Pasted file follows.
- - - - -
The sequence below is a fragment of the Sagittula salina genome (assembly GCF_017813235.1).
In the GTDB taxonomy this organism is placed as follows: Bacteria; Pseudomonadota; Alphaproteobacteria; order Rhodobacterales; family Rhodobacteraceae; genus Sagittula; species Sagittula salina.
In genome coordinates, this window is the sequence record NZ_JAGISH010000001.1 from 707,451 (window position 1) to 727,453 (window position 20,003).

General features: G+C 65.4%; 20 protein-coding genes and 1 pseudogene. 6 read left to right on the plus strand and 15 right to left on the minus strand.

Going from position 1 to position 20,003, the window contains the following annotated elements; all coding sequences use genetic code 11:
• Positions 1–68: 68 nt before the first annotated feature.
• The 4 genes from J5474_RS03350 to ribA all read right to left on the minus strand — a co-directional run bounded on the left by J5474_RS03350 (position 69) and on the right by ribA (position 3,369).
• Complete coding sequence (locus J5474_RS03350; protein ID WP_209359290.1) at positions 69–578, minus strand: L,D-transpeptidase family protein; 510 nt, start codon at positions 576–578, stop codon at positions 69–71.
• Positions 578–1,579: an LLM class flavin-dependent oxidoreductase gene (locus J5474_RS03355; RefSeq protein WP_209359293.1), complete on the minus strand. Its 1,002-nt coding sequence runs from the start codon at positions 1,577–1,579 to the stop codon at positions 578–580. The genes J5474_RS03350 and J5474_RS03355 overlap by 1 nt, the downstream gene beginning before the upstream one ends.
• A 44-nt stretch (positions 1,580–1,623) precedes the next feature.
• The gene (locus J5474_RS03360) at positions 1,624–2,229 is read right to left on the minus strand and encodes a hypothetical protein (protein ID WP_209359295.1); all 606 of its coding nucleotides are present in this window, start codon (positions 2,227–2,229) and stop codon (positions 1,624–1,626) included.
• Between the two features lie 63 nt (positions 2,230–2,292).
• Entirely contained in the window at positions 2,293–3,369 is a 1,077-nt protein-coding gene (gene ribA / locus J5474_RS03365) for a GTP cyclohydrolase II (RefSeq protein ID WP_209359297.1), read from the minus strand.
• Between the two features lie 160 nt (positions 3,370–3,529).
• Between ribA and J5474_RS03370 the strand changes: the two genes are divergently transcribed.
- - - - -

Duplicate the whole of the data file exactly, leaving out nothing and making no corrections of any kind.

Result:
The sequence below is a fragment of the Sagittula salina genome (assembly GCF_017813235.1).
In the GTDB taxonomy this organism is placed as follows: Bacteria; Pseudomonadota; Alphaproteobacteria; order Rhodobacterales; family Rhodobacteraceae; genus Sagittula; species Sagittula salina.
In genome coordinates, this window is the sequence record NZ_JAGISH010000001.1 from 707,451 (window position 1) to 727,453 (window position 20,003).

General features: G+C 65.4%; 20 protein-coding genes and 1 pseudogene. 6 read left to right on the plus strand and 15 right to left on the minus strand.

Going from position 1 to position 20,003, the window contains the following annotated elements; all coding sequences use genetic code 11:
• Positions 1–68: 68 nt before the first annotated feature.
• The 4 genes from J5474_RS03350 to ribA all read right to left on the minus strand — a co-directional run bounded on the left by J5474_RS03350 (position 69) and on the right by ribA (position 3,369).
• Complete coding sequence (locus J5474_RS03350; protein ID WP_209359290.1) at positions 69–578, minus strand: L,D-transpeptidase family protein; 510 nt, start codon at positions 576–578, stop codon at positions 69–71.
• Positions 578–1,579: an LLM class flavin-dependent oxidoreductase gene (locus J5474_RS03355; RefSeq protein WP_209359293.1), complete on the minus strand. Its 1,002-nt coding sequence runs from the start codon at positions 1,577–1,579 to the stop codon at positions 578–580. The genes J5474_RS03350 and J5474_RS03355 overlap by 1 nt, the downstream gene beginning before the upstream one ends.
• A 44-nt stretch (positions 1,580–1,623) precedes the next feature.
• The gene (locus J5474_RS03360) at positions 1,624–2,229 is read right to left on the minus strand and encodes a hypothetical protein (protein ID WP_209359295.1); all 606 of its coding nucleotides are present in this window, start codon (positions 2,227–2,229) and stop codon (positions 1,624–1,626) included.
• Between the two features lie 63 nt (positions 2,230–2,292).
• Entirely contained in the window at positions 2,293–3,369 is a 1,077-nt protein-coding gene (gene ribA / locus J5474_RS03365) for a GTP cyclohydrolase II (RefSeq protein ID WP_209359297.1), read from the minus strand.
• Between the two features lie 160 nt (positions 3,370–3,529).
• Between ribA and J5474_RS03370 the strand changes: the two genes are divergently transcribed.